Jason Kidd's minutes key for Mavericks

DALLAS -- All due respect to Tyson Chandler, but a full tank of gas for Jason Kidd might have been the most important addition for the Dallas Mavericks' championship run.

Kidd entered the previous postseason on empty, a major factor in the Mavs' continuing their maddening trend of one-and-done playoff appearances. He was rested and ready to roll at the end of the regular season a year ago, and the Mavs made remarkably quick work of the Western Conference bracket and offseason champion Miami Heat en route to the NBA mountaintop.

That's why managing the soon-to-be 39-year-old point guard's minutes might be coach Rick Carlisle's most important task during this crazy, compressed season.

The Mavs must have a fresh, rested Kidd to have any realistic hope of repeating. However, as competitive as the Western Conference is, the Mavs might need the 18-year veteran to play well and often to qualify for the playoffs.

That's quite a dilemma for Dallas, especially considering how hard this season has already been on a body that has logged more than 50,000 NBA minutes. He's missed 10 of 28 games due to back and calf injuries and has often looked his age and then some when he has been on the floor, averaging career lows in scoring (4.3 points per game), assists (5.6), field-goal percentage (.295) and 3-point percentage (.270).

That doesn't mean it'd be wise to declare that Kidd, the Mavs' crunch-time orchestrator and king of intangibles, is done. Just flash back to late March and early April last season, when he looked absolutely awful, and then remember what a critical role Kidd played in the Mavs' title run after getting a little rest.

Nor is it wise to offer the Mavericks advice on how to handle the future Hall of Fame point guard the rest of this irregular season.

That didn't stop me from suggesting that perhaps Kidd ought to come off the bench when he returned from a strained right calf. Carlisle ignored that advice the past two games, when Kidd stuffed the box scores with a total of 13 points, 18 assists, 13 rebounds and three steals in wins over a couple of West playoff contenders.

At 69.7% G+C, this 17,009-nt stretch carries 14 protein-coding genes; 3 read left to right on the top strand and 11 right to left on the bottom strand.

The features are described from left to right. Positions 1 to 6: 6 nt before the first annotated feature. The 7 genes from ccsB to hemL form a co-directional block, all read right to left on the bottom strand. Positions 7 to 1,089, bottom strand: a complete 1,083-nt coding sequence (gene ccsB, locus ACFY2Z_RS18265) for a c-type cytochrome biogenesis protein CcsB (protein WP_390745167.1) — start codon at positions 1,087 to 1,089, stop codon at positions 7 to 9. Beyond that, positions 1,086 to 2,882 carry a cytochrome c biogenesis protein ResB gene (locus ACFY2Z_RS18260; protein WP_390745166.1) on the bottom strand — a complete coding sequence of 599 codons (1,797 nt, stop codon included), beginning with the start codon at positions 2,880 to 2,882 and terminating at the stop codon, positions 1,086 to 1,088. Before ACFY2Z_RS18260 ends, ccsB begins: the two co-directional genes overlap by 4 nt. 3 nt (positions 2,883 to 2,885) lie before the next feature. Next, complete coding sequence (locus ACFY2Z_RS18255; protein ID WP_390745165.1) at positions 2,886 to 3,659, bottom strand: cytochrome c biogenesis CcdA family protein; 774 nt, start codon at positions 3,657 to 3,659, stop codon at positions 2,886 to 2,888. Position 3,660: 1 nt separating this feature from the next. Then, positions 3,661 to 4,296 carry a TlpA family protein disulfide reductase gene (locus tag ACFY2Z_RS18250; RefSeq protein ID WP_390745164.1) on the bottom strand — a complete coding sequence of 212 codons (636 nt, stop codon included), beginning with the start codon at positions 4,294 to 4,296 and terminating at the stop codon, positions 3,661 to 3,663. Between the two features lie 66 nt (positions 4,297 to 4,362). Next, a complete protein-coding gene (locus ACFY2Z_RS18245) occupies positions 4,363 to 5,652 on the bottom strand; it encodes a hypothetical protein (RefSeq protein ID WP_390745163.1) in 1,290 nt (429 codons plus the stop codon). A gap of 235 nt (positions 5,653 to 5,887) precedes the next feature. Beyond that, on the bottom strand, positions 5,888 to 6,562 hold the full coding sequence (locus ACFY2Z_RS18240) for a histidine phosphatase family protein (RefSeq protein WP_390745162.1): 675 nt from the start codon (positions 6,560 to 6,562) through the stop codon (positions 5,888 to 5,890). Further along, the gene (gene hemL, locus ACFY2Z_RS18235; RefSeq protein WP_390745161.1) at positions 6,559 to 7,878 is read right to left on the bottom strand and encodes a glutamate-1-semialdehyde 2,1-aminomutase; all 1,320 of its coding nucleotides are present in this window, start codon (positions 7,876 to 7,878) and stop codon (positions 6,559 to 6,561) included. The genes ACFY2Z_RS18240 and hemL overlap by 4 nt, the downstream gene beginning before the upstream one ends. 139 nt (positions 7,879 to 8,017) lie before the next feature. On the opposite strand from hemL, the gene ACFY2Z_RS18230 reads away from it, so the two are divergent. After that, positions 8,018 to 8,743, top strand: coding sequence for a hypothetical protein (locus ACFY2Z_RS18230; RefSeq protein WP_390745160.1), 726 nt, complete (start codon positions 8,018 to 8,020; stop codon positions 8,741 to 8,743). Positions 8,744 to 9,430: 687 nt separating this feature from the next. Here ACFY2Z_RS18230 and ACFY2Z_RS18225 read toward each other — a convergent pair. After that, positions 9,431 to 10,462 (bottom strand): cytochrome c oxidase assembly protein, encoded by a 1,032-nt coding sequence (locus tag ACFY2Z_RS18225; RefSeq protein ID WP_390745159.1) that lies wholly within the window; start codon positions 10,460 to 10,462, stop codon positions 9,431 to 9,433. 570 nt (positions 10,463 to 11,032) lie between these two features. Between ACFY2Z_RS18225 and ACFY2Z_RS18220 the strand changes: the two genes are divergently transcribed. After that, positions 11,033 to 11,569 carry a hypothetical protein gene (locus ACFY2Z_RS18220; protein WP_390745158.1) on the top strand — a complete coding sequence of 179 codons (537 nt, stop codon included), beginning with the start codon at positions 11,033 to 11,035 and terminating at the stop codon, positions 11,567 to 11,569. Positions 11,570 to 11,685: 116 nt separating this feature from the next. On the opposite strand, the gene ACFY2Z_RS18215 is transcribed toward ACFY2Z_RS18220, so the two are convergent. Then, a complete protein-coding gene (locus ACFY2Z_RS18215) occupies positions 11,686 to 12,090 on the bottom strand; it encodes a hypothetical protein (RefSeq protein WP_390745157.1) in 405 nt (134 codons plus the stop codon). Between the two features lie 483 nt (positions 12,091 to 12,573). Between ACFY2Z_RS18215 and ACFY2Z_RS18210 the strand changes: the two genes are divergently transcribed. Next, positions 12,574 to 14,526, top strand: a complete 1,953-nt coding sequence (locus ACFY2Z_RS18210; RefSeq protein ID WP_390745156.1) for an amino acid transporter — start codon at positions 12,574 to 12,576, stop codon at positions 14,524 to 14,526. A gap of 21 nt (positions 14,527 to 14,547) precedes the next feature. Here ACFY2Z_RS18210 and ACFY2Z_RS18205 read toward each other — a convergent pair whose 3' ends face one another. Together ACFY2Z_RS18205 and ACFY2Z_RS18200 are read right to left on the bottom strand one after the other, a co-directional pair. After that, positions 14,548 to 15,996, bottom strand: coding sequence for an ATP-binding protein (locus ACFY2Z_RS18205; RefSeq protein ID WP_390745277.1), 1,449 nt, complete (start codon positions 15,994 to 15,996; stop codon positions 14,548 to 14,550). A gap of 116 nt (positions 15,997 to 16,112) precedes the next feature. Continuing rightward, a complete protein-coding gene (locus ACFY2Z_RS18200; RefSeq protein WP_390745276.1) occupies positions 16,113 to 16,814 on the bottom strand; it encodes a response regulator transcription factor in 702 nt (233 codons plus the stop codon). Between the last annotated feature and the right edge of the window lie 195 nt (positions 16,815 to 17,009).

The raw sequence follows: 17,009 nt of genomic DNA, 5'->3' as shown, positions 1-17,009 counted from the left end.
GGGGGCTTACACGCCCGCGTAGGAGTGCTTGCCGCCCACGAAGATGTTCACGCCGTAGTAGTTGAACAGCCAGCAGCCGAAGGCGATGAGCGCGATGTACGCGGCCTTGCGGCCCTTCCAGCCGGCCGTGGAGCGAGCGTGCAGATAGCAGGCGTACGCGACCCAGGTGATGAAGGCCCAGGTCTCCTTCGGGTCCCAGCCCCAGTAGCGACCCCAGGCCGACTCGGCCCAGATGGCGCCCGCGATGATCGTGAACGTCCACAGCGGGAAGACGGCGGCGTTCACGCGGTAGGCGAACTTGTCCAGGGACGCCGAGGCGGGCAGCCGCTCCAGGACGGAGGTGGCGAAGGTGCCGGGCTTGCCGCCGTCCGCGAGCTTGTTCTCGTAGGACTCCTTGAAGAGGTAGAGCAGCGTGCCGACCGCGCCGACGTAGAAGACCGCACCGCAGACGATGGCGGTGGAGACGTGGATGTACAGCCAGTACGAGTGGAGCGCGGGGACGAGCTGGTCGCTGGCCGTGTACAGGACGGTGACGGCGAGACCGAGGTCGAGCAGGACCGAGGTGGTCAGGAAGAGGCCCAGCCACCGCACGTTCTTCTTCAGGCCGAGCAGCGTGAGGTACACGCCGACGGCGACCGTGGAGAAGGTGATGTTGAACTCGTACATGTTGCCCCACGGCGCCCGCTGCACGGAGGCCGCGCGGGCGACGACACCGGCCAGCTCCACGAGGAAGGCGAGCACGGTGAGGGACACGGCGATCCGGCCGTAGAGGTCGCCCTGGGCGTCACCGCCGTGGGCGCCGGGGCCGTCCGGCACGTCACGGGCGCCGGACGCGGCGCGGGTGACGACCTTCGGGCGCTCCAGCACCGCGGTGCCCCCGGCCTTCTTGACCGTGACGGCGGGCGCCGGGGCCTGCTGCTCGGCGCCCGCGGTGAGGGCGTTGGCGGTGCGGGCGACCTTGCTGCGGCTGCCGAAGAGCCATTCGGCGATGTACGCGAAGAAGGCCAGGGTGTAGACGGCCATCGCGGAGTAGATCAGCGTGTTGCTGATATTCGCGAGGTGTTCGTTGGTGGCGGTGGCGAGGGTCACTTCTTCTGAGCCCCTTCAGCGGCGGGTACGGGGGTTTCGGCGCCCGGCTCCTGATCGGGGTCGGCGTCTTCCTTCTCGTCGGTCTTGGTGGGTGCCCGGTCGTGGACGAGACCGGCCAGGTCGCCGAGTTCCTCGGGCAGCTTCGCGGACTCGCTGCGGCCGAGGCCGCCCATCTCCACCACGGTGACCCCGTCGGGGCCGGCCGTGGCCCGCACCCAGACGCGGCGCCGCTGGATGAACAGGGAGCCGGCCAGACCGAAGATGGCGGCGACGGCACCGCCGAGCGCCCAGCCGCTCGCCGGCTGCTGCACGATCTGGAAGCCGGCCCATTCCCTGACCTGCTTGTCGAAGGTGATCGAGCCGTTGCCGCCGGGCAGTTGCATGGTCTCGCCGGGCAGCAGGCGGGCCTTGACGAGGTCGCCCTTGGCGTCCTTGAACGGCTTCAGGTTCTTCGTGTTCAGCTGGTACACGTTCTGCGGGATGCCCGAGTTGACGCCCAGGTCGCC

Actually, Carlisle didn't exactly ignore the advice. He referred to it as "nonsensical" and playfully but repeatedly ridiculed it publicly. And he had some pretty good company.

"You've lost all credibility!" Dirk Nowitzki scoffed when he caught wind of the half-baked Kidd-off-the-bench idea.

The thought process was to conserve a legend, not demote him. Kidd is averaging a career-low 28.7 minutes per game, but even that reduced workload has worn him down. The only reasonable way to get him to around 20 minutes per game is to bring him off the bench.

Kidd's value to the Mavs isn't at its highest in the first five minutes of the game. It's in the last five.

Ideally, Kidd's value to the Mavs isn't in the first 66 games. It's in the 16 wins they hope to get again once the playoffs begin.

"I don't know about doing it during the playoffs, but you never know." Kidd said of coming off the bench. "You might be on to something."

That's a case of Kidd being diplomatic and letting Dirk speak for him, in case you couldn't tell.

And given their shiny new championship rings, there's a decent chance the Mavs know best.

If Carlisle needs help managing Kidd's minutes, he'll ask. The lines of communication are open between Carlisle, Kidd and Mavs head athletic trainer Casey Smith.

If owner Mark Cuban is asked for his opinion, he'd offer this reminder: "We're going to try to win every game, but not at the expense of winning a championship. We know which games count more."

The Kidd Minute Management Committee understands that, as evidenced by Kidd sitting out the second overtime Saturday night. Backup point guard Delonte West's clutch performance ensured that didn't mean sacrificing a win over the Portland Trail Blazers, but that's a price the Mavs would have been willing to pay to avoid pushing Kidd too far a couple nights into his return.

It's a safe bet that Kidd will sit out some more games this season, even if he can stay healthy. For instance, set the over-under at seven games for Kidd in the seven-city, nine-game, 12-night stretch for the Mavs coming out of the All-Star break.

For now, the plan is to limit Kidd to 18 minutes entering the fourth quarter and ideally no more than seven more in the fourth quarter. That's easier said than done, especially if the Mavs keep struggling to put teams away after building big leads. Kidd's minute total got pushed to 27 in Friday night's win over the Timberwolves and 31 after Saturday's first overtime.

"I feel great," Kidd said as he left the American Airlines Center on Saturday night. "I feel great."

The Mavs' repeat hopes depend in large part of Kidd being able to say that again at the end of April.

Tim MacMahon covers the Mavericks for ESPNDallas.com.